Eastern money had to stay in East Germany. Even if we came to visit we had to exchange West money one to one for each day we stayed there, so any inheritance would be useless.

With a guileful expression he looked at me and whispered ironically: “My girl, you will see, it will change one day. The way things are going at home can’t go on. Sooner or later the wall will come down.”

“Dream on, Dad that will never happen.” I did not believe him. But I did convince him to make a will leaving me out and my sister in Hamburg agreed to it as well. He never felt comfortable about it but eventually he did leave us out of his will.

On the evening of November 9th I was resting on my couch in my cozy home in Vancouver reading and listening to a Mozart concert when my phone rang. It was my son:

“Mom, do you have the TV on? They are dancing on the Berlin Wall! Mom, hurry – switch your TV on, this is history in the making. You ought to see this! The East German Police have put their guns down, hundreds of thousands are streaming through Check Point Charley into West Berlin, people are hugging and kissing, dancing and singing and drinking champagne, they are hacking away at the wall, Mom, you ought to see this!”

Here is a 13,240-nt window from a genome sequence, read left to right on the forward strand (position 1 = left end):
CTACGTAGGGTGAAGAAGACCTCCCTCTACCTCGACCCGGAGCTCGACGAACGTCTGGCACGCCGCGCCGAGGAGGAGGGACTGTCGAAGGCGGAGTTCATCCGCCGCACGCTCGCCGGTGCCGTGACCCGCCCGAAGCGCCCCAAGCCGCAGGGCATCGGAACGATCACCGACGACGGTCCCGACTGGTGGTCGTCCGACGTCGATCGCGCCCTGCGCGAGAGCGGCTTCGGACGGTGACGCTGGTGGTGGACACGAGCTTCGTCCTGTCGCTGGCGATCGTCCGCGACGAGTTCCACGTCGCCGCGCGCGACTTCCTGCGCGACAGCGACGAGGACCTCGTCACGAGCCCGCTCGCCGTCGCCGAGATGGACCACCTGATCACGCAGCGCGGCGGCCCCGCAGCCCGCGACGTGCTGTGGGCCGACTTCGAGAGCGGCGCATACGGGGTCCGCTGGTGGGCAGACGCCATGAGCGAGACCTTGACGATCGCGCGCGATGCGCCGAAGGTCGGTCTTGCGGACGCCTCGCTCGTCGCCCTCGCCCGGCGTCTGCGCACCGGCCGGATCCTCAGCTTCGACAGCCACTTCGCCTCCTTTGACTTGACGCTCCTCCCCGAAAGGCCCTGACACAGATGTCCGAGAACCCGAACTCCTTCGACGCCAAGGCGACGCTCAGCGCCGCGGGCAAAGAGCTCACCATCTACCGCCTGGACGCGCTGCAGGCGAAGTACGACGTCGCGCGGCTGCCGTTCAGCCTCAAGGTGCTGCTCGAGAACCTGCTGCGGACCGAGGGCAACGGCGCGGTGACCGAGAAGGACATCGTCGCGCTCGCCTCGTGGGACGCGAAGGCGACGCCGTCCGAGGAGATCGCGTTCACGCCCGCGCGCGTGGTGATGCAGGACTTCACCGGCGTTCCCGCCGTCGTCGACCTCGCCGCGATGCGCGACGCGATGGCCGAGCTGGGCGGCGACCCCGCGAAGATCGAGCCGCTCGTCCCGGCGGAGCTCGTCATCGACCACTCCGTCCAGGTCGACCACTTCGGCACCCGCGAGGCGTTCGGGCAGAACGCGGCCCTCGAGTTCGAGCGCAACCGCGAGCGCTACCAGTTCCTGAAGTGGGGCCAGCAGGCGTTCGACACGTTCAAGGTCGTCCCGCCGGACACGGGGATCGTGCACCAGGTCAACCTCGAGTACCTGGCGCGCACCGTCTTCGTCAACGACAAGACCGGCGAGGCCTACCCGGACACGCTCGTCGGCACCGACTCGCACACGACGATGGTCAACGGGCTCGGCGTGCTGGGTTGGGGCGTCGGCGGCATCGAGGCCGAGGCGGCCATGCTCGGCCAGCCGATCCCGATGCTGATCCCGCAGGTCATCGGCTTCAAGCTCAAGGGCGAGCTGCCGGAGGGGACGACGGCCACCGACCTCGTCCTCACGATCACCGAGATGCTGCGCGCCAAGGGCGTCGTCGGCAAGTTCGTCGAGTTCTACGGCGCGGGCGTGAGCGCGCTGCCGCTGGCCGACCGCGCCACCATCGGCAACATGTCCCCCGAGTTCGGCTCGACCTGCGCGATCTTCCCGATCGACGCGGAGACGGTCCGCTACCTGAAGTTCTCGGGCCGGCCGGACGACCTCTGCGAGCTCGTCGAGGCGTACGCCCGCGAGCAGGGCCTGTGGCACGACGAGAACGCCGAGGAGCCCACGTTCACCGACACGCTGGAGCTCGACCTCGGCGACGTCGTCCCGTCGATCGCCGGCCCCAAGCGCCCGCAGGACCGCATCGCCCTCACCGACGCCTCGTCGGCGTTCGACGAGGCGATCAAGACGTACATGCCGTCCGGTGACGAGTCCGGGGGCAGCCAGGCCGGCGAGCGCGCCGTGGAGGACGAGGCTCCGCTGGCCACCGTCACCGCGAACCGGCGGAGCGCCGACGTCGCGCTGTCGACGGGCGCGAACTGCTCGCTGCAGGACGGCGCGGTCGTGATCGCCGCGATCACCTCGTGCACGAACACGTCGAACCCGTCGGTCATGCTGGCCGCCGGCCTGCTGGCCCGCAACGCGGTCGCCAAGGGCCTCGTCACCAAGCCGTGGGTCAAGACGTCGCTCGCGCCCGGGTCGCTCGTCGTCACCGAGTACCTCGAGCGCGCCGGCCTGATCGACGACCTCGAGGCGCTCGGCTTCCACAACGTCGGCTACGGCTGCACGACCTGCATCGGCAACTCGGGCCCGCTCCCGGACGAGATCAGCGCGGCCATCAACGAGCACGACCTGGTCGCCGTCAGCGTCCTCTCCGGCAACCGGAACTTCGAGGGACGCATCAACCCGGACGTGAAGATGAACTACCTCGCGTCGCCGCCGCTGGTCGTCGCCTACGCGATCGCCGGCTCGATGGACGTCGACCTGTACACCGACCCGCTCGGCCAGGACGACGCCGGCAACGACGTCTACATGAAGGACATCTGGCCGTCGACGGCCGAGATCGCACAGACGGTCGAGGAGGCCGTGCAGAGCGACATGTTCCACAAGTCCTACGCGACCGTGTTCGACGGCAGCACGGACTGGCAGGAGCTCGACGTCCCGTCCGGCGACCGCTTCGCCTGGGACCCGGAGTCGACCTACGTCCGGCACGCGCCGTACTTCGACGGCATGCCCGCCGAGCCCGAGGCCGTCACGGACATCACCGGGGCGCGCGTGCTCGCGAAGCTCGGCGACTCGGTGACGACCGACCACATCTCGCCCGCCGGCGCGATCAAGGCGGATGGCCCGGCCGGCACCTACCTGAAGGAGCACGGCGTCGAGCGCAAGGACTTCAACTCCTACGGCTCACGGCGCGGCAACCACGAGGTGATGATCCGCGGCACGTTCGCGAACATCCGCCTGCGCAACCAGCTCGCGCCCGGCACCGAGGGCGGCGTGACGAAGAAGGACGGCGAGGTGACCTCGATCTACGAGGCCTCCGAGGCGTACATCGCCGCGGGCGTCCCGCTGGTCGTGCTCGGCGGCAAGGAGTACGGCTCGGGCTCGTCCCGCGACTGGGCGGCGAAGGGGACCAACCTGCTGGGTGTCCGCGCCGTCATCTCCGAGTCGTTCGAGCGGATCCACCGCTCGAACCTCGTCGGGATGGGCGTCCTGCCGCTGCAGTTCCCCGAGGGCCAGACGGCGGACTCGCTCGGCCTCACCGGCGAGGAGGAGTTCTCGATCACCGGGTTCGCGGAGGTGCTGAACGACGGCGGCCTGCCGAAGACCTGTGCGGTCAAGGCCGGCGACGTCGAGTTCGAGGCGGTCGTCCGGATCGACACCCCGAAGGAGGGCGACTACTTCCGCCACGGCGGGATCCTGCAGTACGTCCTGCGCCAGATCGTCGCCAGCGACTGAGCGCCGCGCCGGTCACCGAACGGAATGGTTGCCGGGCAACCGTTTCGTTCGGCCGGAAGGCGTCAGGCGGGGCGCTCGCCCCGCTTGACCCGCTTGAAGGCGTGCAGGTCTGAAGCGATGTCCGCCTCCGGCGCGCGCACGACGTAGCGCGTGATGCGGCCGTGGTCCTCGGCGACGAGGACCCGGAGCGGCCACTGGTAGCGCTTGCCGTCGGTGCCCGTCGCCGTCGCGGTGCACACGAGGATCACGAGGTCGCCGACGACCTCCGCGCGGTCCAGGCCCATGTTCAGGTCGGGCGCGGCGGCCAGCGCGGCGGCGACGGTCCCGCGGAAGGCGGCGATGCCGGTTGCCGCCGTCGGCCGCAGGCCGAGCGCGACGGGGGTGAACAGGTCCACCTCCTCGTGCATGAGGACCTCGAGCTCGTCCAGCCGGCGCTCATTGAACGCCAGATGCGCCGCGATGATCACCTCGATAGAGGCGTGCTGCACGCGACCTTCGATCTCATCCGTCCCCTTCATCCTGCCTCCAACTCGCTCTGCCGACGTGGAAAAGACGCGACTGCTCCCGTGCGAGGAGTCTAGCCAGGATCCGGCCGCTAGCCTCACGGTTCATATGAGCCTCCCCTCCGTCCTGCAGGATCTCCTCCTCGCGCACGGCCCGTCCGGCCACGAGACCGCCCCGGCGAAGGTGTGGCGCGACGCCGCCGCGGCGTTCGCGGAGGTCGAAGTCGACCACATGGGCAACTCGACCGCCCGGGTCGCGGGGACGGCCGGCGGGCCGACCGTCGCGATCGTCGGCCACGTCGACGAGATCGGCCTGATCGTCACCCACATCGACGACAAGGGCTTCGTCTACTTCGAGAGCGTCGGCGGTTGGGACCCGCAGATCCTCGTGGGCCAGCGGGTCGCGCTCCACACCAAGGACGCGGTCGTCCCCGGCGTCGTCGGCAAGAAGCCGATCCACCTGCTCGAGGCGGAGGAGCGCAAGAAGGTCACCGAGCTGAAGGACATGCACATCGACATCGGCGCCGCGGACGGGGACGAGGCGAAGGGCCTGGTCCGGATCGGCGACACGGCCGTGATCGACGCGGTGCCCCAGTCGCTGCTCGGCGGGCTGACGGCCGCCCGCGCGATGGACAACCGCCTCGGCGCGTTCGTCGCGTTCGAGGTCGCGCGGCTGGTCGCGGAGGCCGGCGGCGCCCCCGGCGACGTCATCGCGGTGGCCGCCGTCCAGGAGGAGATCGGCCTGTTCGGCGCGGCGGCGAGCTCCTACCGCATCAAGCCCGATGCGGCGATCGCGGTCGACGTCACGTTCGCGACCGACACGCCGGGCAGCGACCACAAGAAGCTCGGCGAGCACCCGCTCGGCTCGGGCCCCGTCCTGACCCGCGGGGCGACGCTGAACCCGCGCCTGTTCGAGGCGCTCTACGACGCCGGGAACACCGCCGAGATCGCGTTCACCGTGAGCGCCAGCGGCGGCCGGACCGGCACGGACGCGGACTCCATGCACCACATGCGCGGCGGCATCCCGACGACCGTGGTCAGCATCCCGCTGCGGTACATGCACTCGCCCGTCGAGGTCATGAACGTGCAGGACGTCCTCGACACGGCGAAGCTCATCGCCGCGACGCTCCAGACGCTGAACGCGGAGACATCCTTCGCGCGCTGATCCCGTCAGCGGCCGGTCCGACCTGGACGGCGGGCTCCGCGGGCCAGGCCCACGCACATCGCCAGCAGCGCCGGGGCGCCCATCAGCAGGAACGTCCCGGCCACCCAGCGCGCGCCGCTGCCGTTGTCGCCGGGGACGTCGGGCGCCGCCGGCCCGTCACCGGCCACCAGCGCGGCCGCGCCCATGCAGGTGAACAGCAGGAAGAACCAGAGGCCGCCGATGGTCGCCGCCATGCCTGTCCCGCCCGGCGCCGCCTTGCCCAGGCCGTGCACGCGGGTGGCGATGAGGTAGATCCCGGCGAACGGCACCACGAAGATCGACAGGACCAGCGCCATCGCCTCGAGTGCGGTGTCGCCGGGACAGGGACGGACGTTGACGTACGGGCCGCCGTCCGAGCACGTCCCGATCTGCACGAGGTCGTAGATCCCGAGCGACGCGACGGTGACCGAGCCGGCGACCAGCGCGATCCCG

My son in Winnipeg and I in Vancouver, connected by the telephone, sat up long into the night, ran up a huge phone bill, but it did not matter. The wall was coming down! The wall that had divided thousands of families for nearly thirty years, ours included. We shared these first hours and laughed and cried. I had taken him to Berlin when he was about twelve years old and we had looked over the wall from a platform built on the west side, almost twenty years hence.

My father had been right. Oh, how I wish he could have lived to see the day, I know that his tears would not have stopped running down his beloved face. He died in 1983, six years too soon.

Now we are close to November 9th, 2014 celebrating:

“Twenty-five year anniversary of the fall of the Berlin Wall.”




Over the River and Through the Woods #WeDon’tTalkAboutThat